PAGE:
Apart from being the chief constituents of natural gas and petroleum, hydrocarbons and their blends have a crucial role as resources that support present-day infrastructure as basic materials for the petrochemical sector.
A traditional method which has been used for synthesizing beneficial chemical products from hydrocarbons involved the use of metallic peroxides in huge quantities in hazardous organic solvents in order to oxidize hydrocarbon compounds.
For many years, Researchers have analyzed the process of clean catalytic oxidization performed without solvents and by using oxygen in the air to ensure that the resources are effectively used and to minimize environmental pollution.
Specifically, analysis of noble metal nanoparticles mounted on metallic oxides or porous carbon materials is widespread. Moreover, these metal nanoparticles are considered to be propitious catalysts. The indispensable characteristics that decide the reactivity of these heterogeneous catalysts are the metallic composition, size and shape of the metal nanoparticles.
Particularly, particles with a size below 2 nm have attracted considerable attention in synthesizing innovative high-performance catalysts because Researchers have discovered that when the catalyst particle’s diameter is reduced, the surface area ratio is increased and also the state of the electrons on the surface of the metals is largely altered, considerably modifying its reactivity. Yet, the technique of producing metal nanoparticles of this size by controlling its diameter as well as its composition has not been found yet.
The research team headed by Kimihisa Yamamoto from the
Tokyo Institute of Technology formulated a technique for producing microscopic alloy nanoparticles by employing branched molecules “dendrimers” developed by the same team as part of the Yamamoto Atom Hybrid Project on the ERATO program, the Exploratory Research for Advanced Technology, research program funded by Japan Science and Technology Agency (JST).
The structure of dendrimers is a regular branched structure that has a definite molecular weight even though they are categorized to be macromolecules. The team put into effect various coordination sites for developing metal ions and complexes. The research team successfully produced a nanoparticle including a controlled number of atoms by taking a dendrimer that had these coordination sites as a template for the metal nanoparticle.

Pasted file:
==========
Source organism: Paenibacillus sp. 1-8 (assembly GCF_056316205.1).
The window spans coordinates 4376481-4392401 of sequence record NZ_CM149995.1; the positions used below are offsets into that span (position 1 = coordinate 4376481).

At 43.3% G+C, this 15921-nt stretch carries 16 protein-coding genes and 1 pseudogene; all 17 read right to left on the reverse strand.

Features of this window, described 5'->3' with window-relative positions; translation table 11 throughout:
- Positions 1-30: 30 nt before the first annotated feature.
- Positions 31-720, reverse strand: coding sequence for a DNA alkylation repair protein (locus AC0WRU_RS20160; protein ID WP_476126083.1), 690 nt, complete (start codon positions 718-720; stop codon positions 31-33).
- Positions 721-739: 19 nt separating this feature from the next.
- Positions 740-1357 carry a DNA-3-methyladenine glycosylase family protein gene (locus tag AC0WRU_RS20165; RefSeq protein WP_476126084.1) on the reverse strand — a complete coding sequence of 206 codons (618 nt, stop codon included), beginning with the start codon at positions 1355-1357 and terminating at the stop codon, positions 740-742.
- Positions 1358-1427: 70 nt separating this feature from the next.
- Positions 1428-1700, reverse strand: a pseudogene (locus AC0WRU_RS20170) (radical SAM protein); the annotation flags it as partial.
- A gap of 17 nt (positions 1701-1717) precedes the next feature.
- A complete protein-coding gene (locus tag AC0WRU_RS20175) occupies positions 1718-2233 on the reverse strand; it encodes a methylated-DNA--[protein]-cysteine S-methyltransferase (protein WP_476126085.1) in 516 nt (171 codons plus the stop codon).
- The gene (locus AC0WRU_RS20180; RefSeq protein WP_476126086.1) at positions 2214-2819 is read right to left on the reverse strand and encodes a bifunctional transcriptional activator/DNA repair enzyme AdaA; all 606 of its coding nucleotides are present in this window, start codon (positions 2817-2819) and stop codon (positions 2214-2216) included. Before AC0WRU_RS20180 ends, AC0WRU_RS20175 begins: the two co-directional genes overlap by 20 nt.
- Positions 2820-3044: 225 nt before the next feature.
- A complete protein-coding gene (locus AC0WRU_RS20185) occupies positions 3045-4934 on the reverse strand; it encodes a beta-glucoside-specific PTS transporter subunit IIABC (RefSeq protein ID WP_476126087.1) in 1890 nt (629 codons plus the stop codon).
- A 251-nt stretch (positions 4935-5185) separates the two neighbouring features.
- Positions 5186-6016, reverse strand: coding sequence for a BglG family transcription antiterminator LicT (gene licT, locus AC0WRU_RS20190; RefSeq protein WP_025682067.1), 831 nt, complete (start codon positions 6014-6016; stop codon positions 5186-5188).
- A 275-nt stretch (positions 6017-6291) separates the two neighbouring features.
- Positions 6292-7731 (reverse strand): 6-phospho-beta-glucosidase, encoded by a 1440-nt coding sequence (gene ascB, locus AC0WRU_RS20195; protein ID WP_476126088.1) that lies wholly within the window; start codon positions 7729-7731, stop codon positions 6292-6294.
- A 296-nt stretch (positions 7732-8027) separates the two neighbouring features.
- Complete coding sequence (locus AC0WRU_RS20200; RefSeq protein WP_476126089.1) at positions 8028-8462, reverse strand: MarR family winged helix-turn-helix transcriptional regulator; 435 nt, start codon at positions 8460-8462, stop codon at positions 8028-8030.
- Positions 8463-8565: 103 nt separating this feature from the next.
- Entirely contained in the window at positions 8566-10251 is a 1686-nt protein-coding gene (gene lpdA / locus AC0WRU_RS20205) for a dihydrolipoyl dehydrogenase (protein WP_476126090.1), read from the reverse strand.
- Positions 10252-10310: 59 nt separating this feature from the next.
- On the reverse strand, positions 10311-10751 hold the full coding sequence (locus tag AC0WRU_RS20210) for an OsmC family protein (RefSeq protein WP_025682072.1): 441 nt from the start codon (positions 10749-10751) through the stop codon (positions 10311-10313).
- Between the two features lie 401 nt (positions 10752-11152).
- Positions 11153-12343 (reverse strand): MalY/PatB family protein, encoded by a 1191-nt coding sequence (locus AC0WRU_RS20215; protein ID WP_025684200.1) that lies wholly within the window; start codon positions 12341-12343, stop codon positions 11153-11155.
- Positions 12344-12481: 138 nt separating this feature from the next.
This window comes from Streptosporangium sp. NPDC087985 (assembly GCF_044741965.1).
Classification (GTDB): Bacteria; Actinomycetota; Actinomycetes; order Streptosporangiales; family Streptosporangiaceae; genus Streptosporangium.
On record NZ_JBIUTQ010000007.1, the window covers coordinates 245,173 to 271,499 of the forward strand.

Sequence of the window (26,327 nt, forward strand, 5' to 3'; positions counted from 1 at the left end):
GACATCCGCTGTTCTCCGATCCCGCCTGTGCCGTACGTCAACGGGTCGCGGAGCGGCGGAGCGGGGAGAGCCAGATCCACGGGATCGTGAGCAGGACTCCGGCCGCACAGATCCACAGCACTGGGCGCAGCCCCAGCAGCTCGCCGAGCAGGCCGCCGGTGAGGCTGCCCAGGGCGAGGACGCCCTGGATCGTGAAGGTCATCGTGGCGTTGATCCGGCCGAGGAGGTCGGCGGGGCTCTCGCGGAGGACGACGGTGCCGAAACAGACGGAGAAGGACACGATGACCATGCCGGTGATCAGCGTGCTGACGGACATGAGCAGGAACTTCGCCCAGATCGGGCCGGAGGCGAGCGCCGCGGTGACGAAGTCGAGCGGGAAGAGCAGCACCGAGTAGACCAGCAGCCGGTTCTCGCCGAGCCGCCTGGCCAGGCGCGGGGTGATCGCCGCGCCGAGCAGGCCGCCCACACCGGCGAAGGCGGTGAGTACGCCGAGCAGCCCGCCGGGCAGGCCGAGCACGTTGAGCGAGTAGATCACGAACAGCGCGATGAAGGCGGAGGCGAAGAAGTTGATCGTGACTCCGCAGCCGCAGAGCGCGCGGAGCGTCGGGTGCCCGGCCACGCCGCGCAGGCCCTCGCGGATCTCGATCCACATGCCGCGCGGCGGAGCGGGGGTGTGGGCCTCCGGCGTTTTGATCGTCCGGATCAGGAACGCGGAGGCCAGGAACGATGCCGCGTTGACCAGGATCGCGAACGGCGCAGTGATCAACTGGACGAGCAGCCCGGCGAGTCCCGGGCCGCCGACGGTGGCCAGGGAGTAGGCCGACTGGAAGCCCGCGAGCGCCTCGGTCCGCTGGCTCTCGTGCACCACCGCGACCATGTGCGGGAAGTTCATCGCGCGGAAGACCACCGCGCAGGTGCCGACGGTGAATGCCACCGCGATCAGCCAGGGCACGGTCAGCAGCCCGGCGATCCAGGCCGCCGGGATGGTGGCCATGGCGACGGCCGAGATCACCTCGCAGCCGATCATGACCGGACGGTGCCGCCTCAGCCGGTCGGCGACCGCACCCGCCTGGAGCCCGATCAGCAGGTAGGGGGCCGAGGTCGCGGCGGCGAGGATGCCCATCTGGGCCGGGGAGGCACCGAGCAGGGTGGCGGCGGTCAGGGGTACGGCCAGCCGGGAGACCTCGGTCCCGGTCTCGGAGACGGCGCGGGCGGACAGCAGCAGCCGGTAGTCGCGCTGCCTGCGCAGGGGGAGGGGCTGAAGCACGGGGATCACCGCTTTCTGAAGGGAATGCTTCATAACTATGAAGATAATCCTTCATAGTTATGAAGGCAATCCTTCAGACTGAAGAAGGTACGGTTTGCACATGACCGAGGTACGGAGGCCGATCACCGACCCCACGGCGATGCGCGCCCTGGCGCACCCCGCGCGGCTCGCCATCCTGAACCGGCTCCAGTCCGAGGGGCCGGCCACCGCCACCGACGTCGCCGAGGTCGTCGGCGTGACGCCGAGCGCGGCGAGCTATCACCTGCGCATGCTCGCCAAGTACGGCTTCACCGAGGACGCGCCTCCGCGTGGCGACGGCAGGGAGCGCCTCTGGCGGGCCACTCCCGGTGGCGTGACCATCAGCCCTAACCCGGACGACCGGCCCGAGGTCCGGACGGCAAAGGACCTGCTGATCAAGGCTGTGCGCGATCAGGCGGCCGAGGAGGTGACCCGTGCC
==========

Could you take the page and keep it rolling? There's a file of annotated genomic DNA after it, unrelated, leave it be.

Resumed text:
Moreover, they assessed the reactivity of the synthesized alloy nanoparticle when it was used as a catalyst for oxidizing hydrocarbons under normal pressure conditions and by using oxygen from air as the oxidizing agent. They discovered that its reactivity was 24 times higher when compared to catalysts that are commercially used for oxidizing organic compounds. The team further observed that when a catalytic amount of organic hydroperoxide was added, the catalyst boosted the oxidization of hydrocarbons into ketones and aldehydes under normal pressure and temperature conditions.
In addition, the Researchers compared the modification in reactivity as a result of the presence of alloy catalysts of disparate metallic compositions and investigated the constituents and other properties of the ketones, intermediates and organic hydroperoxides. Consequently, they could monitor the course of boosting up of reaction by virtue of alloying of the catalyst.
The process of converting inactive hydrocarbons into substances that have much added value by means of catalysis is a technique that has gained considerable attention in the recent past. The insights acquired from this study are expected to become a design guideline for producing innovative high-performance catalysts. The technique for producing alloy nanoparticles formulated in this study can be commonly applied and used for other metals. Hence this can be considered to be the technique for unearthing the activity of various other microscopic alloy nanoparticles with not-yet-known catalytic performance.
Additional analyzes of the increase in catalytic reactivity due to the combination of copper and other noble metals in not only the hydrocarbon oxidization but also the oxidizing conversions of other organic compounds are warranted. This technology is expected to be used in futuristic high-performance materials in diverse areas such as energy, electronics and optics.